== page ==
- Safety Features – Most manufacturers that make saws in this price bracket or below offer a two-position riving knife that allows the blade guard to connect onto it. As of this post, there is little differentiation between jobsite and entry-level full size saws, with the exception of the Dewalt DWE7490/DWE7491/DWE7499. That is the saw includes a separate riving knife and blade guard with dust collection.
- Zero Clearance Insert-ability – Manufacturers carefully balance the features they support to create differentiation. In the case of entry-level full sized saws, at the time of this post they all come with thin metal insert plates, making it difficult (albeit not impossible) to make your own ZCIs. While after market inserts are available, they can get pricey for longterm ownership and replacement. The top saws from Bosch and Dewalt both have 1/2” insert plate openings, making it easy to make your own insert plate.
- Fence – Jobsite saws with 24”+ of rip capacity tend to have a single extendable rail fence system. Entry-level full-sized table saws vary from enlarged versions of jobsite fence designs to cost reduced Biesemeyer style fence systems. While they may be more finnicky to setup thanks to most saws incorporating a split-rail designs, they tend to be better out the box, offer larger length/capacity, and allows for the of after-market replacements.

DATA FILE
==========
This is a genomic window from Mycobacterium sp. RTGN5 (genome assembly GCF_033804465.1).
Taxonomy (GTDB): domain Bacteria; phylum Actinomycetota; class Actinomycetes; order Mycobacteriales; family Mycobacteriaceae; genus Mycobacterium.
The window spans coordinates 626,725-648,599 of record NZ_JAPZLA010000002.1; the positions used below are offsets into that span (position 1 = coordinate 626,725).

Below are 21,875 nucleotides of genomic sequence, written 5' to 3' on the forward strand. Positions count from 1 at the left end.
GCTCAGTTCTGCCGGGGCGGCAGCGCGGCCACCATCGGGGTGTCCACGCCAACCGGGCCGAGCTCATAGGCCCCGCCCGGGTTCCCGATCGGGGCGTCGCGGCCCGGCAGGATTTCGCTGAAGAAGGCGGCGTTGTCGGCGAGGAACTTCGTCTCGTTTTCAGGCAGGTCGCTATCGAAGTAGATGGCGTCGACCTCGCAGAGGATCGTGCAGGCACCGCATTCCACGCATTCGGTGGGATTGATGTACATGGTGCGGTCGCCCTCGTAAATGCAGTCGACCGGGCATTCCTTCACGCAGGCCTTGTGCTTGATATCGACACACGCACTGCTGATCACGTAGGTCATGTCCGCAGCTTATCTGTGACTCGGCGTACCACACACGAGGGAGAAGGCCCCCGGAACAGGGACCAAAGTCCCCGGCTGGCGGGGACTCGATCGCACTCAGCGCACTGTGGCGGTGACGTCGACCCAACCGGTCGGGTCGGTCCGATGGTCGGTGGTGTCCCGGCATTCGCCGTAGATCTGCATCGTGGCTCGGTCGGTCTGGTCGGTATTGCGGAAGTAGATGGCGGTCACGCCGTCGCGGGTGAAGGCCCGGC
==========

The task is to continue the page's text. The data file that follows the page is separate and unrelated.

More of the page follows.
- Ease of Alignment – Aligning a jobsite saw varies from a magic trick (to even loosen the bolts holding the saw “trunnion” to the table to being extremely challenging based on the enclosed setup. Event the open-cage designs introduce the challenge of needing 3-4 arms to properly execute. Entry-level full-sized table saws run the gamut, and should be looked at on a case-by-case, saw-by-saw basis. Chances are, if the saw has been available for a while, the information about alignment will be well discussed and criticized on forums.
- Power – Comparing universal motors and induction motors are like comparing apples and oranges. Both come from trees (anyone want to cut it down for lumber) and you can eat it, but they work towards different design criteria. From my research, if you do the physics math on it, a universal motor is less efficient than an induction motor, hence the higher RPMs to compensate. It also means that amp for amp, it’s easier to bog down a universal motor than an induction motor.
- Stability – Dampening vibration comes down to a physics problem. If you slow down the rate that movement changes (i.e. with soft start) or increase the mass (heavier saw or affixing the saw to something heavy), you can control vibration. If you’re considering increasing the mass, the natural question to ask is, IF you’re looking at a similar price point (and I emphasize the IF) why you didn’t go with the bigger, heavier saw in the first place.
- Table Size – Entry-level full-sized saws offer 12”+ vs 7” of infeed space. Or to put it another way, 70% more table and rip fence capacity before the blade.